As much as I enjoy listening to audio books on my long runs, I had to give up the practice. Running to narration is so pleasant, it’s like you’re not doing any work at all. Sort of. Actors with lovely voices tell me stories and I let my brain fade into worlds created by others, all the while shuffling along, unthinking.
I listened to The People of the Book and most of The Women before I had to surrender the voices. There’s no lack of fantastic reading material accessible from the library in all kinds of fun new mobile formats. I figured I was multi-tasking, even on my long runs. Sadly, the dulcet tones and plot lines slowed me down. They made my brain work too hard at following the story rather than the path. Initially I started using audio books because I was tired of my music and too lazy to find some new stuff. I would have to go back to music if I wanted to keep up the pace and focus on the whole physical part of running.
A simple visit to iTunes, search “podrunner” and I was back in action with some new tunes that didn’t make me crazy to hear on loop. Yet. I needed a change to keep me going. I found that I was both a little faster and having a little more fun out on the trails.
Change can be scary, and it can have larger implications. Music over audio books on a run is hardly a life altering decision. Switching meds as a treatment to depression is a totally different thing. I called my doctor’s office in tears, asking how long until I noticed the affects. Several calls back and forth and the dosage was changed, the timeline explained. All is on the upswing.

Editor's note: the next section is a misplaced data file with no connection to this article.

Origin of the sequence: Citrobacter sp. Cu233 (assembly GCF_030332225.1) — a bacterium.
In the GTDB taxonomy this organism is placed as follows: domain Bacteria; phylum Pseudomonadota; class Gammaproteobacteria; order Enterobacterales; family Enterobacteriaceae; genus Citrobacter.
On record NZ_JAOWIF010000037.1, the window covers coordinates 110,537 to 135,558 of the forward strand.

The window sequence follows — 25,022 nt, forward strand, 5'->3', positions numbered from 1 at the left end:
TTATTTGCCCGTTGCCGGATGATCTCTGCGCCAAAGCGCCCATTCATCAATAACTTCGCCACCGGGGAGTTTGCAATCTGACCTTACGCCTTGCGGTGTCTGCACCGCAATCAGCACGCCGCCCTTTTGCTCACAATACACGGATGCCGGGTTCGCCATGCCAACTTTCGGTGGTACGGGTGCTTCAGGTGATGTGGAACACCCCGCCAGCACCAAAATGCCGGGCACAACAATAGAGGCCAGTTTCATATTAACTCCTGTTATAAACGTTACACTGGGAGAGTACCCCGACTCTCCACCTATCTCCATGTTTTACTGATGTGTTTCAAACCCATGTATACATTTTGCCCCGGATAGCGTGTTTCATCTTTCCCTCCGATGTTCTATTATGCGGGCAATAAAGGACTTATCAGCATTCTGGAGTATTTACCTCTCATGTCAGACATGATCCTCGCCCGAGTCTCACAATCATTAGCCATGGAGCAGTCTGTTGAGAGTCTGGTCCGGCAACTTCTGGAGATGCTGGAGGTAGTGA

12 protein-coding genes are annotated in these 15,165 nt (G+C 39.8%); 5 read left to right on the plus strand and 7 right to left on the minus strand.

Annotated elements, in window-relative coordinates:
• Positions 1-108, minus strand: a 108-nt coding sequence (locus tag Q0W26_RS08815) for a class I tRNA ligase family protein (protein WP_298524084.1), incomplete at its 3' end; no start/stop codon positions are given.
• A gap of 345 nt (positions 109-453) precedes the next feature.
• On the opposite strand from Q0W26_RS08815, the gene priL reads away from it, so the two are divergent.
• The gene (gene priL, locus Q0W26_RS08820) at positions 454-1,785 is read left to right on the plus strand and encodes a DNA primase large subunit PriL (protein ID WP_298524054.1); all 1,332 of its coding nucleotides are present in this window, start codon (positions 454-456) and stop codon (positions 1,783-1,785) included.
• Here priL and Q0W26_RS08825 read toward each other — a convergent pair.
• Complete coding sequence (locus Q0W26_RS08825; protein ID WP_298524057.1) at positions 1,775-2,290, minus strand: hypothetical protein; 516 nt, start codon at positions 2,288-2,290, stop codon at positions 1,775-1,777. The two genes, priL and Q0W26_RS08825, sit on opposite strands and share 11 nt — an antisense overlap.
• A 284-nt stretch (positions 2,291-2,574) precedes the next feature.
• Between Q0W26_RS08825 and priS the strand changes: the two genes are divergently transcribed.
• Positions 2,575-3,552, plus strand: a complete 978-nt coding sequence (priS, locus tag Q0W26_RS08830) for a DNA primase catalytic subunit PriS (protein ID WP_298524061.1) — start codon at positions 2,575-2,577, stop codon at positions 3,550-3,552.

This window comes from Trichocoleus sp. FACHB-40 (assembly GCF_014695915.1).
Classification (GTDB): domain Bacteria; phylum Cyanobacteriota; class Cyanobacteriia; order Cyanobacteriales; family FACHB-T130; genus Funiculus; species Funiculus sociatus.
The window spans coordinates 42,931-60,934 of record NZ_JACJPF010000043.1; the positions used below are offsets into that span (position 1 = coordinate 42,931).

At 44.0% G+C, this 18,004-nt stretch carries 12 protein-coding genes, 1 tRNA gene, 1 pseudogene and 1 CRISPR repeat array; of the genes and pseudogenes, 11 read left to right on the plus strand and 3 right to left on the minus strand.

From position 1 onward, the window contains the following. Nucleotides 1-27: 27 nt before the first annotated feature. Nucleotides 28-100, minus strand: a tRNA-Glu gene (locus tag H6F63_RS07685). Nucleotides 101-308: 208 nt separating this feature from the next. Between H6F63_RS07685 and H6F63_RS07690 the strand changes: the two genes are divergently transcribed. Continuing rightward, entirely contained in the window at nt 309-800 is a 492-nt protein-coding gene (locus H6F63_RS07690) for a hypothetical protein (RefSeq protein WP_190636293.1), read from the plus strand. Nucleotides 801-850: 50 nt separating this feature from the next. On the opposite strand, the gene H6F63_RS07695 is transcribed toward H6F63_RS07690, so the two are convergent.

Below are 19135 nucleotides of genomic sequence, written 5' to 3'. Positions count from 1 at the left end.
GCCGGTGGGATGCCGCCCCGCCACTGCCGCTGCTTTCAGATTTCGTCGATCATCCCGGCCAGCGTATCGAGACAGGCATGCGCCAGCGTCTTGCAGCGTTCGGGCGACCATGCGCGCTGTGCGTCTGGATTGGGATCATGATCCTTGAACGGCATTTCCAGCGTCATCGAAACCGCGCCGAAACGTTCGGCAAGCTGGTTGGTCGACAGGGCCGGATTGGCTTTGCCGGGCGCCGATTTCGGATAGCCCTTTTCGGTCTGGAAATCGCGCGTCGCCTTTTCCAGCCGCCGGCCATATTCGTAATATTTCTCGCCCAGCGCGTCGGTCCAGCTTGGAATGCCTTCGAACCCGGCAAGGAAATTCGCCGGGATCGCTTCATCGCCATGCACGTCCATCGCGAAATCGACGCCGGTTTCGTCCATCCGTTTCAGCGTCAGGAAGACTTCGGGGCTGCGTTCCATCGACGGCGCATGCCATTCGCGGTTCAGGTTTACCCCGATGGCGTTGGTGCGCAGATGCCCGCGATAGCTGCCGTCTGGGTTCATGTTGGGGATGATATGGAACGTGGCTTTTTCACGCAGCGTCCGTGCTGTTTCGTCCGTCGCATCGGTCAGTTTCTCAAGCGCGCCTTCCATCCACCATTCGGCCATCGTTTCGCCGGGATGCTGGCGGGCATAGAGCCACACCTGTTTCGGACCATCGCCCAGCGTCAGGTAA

I could have waited it out, straddling the swamp, one foot on solid ground, one foot slipping deeper and faster. I could have continued to pretend I was fine. Actually, the fault lines in that little charade were as wide and deep—and obvious— as the Grand Canyon. I was not fine. I was falling. Fast.
As hard as it is to admit life is not that promised patch of roses, sinking into the void is much harder, much darker and a whole lot more terrifying. If I encourage others to get help—and I do—then I have to take my own advice. Look: it is easy, relatively, to find a solution, meds or no meds. Trained professionals are standing by, just waiting to help.
Audiobooks are great, but not on my long runs. I had to change it. My meds had been great; when they weren’t, something had to give. I don’t know the physiology or the chemistry. I just know that when something isn’t working, we do what it takes to change it, scaredypants or not.